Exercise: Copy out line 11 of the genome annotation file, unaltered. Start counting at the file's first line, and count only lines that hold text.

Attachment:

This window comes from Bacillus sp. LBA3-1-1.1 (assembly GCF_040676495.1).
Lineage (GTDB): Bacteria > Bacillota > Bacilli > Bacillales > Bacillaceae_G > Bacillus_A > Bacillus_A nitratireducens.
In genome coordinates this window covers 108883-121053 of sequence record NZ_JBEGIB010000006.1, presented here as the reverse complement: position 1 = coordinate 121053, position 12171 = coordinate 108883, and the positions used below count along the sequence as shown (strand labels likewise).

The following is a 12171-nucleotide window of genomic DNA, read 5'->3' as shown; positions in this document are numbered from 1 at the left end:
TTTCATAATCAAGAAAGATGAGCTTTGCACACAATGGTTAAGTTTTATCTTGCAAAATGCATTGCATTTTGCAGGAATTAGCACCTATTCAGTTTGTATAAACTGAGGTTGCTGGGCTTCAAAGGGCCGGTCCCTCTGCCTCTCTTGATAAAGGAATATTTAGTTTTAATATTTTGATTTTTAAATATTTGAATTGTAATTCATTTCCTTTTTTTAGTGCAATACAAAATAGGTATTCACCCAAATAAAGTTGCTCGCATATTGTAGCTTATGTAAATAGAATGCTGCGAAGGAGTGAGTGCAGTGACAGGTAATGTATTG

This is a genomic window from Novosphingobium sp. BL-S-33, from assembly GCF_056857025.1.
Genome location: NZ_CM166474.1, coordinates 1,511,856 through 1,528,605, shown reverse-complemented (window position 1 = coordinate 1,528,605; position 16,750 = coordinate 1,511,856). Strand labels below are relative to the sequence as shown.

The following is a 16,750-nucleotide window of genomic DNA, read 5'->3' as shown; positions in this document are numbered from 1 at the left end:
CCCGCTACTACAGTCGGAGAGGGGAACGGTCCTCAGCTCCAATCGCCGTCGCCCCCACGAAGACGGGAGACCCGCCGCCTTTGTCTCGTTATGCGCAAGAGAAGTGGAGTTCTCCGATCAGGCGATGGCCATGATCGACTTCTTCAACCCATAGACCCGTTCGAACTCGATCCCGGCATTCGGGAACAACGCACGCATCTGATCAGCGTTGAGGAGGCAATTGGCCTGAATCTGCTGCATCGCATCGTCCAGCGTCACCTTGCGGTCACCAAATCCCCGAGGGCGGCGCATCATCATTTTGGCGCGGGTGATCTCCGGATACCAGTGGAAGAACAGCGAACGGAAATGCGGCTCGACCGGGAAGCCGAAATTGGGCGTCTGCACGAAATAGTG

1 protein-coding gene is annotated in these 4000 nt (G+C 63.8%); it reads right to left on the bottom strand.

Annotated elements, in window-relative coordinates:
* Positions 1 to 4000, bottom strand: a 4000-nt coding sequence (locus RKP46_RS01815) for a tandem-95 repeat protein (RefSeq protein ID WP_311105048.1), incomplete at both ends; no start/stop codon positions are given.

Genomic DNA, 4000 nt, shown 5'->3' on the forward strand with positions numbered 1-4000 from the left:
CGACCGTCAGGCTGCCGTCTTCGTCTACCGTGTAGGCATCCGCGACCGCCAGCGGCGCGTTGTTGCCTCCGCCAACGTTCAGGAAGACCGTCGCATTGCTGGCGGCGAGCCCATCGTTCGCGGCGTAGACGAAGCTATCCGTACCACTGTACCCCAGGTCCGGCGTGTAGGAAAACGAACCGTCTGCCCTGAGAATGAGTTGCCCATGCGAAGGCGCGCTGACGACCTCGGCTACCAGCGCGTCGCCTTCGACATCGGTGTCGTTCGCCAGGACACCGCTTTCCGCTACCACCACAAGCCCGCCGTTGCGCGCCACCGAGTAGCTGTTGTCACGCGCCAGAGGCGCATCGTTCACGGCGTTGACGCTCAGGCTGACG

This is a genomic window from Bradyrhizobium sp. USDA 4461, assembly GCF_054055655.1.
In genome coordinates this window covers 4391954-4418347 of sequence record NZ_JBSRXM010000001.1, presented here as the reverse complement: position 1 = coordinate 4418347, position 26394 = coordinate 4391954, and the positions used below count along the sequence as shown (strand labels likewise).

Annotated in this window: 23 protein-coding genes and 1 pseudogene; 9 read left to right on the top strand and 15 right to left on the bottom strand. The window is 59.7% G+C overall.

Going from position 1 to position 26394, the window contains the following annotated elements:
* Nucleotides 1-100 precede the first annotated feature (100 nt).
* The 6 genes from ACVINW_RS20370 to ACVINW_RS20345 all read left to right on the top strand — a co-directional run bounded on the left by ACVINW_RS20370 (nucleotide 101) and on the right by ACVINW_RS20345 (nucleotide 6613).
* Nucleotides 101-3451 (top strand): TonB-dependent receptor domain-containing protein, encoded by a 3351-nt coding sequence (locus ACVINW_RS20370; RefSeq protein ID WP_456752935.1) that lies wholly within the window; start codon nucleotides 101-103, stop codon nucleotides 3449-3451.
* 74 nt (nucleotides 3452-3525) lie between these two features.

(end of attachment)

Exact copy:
Annotated elements, in window-relative coordinates: